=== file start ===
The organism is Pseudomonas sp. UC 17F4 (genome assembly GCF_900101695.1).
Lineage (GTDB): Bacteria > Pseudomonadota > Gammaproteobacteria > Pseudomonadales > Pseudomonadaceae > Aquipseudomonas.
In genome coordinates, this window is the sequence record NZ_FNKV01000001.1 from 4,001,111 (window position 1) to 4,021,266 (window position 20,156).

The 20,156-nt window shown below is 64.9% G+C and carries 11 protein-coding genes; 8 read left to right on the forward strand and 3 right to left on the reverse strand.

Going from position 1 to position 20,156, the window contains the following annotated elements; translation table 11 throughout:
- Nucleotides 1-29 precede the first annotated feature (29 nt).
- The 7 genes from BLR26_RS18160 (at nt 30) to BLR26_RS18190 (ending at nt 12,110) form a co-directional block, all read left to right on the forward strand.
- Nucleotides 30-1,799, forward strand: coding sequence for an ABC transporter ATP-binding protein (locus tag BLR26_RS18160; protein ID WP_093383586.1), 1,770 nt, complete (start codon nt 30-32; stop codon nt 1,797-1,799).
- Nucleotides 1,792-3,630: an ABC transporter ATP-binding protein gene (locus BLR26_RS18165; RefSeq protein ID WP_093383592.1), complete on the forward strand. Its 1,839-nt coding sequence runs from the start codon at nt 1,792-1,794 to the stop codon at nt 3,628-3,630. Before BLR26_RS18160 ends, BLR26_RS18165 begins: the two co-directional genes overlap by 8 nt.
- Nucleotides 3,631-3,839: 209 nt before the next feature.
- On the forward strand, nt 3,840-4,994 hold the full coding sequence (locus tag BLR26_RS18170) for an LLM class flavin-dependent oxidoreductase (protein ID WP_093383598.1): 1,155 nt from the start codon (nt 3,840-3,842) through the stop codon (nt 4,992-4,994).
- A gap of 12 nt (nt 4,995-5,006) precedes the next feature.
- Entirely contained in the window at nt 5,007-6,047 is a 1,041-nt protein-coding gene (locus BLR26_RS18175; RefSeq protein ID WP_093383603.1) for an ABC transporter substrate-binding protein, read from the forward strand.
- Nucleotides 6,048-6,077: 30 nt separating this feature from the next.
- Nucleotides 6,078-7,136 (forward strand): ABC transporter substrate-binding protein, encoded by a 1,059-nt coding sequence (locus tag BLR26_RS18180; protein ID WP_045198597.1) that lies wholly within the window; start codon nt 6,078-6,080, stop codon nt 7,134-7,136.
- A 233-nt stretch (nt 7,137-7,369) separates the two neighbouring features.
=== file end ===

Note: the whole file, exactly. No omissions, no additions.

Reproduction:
The organism is Pseudomonas sp. UC 17F4 (genome assembly GCF_900101695.1).
Lineage (GTDB): Bacteria > Pseudomonadota > Gammaproteobacteria > Pseudomonadales > Pseudomonadaceae > Aquipseudomonas.
In genome coordinates, this window is the sequence record NZ_FNKV01000001.1 from 4,001,111 (window position 1) to 4,021,266 (window position 20,156).

The 20,156-nt window shown below is 64.9% G+C and carries 11 protein-coding genes; 8 read left to right on the forward strand and 3 right to left on the reverse strand.

Going from position 1 to position 20,156, the window contains the following annotated elements; translation table 11 throughout:
- Nucleotides 1-29 precede the first annotated feature (29 nt).
- The 7 genes from BLR26_RS18160 (at nt 30) to BLR26_RS18190 (ending at nt 12,110) form a co-directional block, all read left to right on the forward strand.
- Nucleotides 30-1,799, forward strand: coding sequence for an ABC transporter ATP-binding protein (locus tag BLR26_RS18160; protein ID WP_093383586.1), 1,770 nt, complete (start codon nt 30-32; stop codon nt 1,797-1,799).
- Nucleotides 1,792-3,630: an ABC transporter ATP-binding protein gene (locus BLR26_RS18165; RefSeq protein ID WP_093383592.1), complete on the forward strand. Its 1,839-nt coding sequence runs from the start codon at nt 1,792-1,794 to the stop codon at nt 3,628-3,630. Before BLR26_RS18160 ends, BLR26_RS18165 begins: the two co-directional genes overlap by 8 nt.
- Nucleotides 3,631-3,839: 209 nt before the next feature.
- On the forward strand, nt 3,840-4,994 hold the full coding sequence (locus tag BLR26_RS18170) for an LLM class flavin-dependent oxidoreductase (protein ID WP_093383598.1): 1,155 nt from the start codon (nt 3,840-3,842) through the stop codon (nt 4,992-4,994).
- A gap of 12 nt (nt 4,995-5,006) precedes the next feature.
- Entirely contained in the window at nt 5,007-6,047 is a 1,041-nt protein-coding gene (locus BLR26_RS18175; RefSeq protein ID WP_093383603.1) for an ABC transporter substrate-binding protein, read from the forward strand.
- Nucleotides 6,048-6,077: 30 nt separating this feature from the next.
- Nucleotides 6,078-7,136 (forward strand): ABC transporter substrate-binding protein, encoded by a 1,059-nt coding sequence (locus tag BLR26_RS18180; protein ID WP_045198597.1) that lies wholly within the window; start codon nt 6,078-6,080, stop codon nt 7,134-7,136.
- A 233-nt stretch (nt 7,137-7,369) separates the two neighbouring features.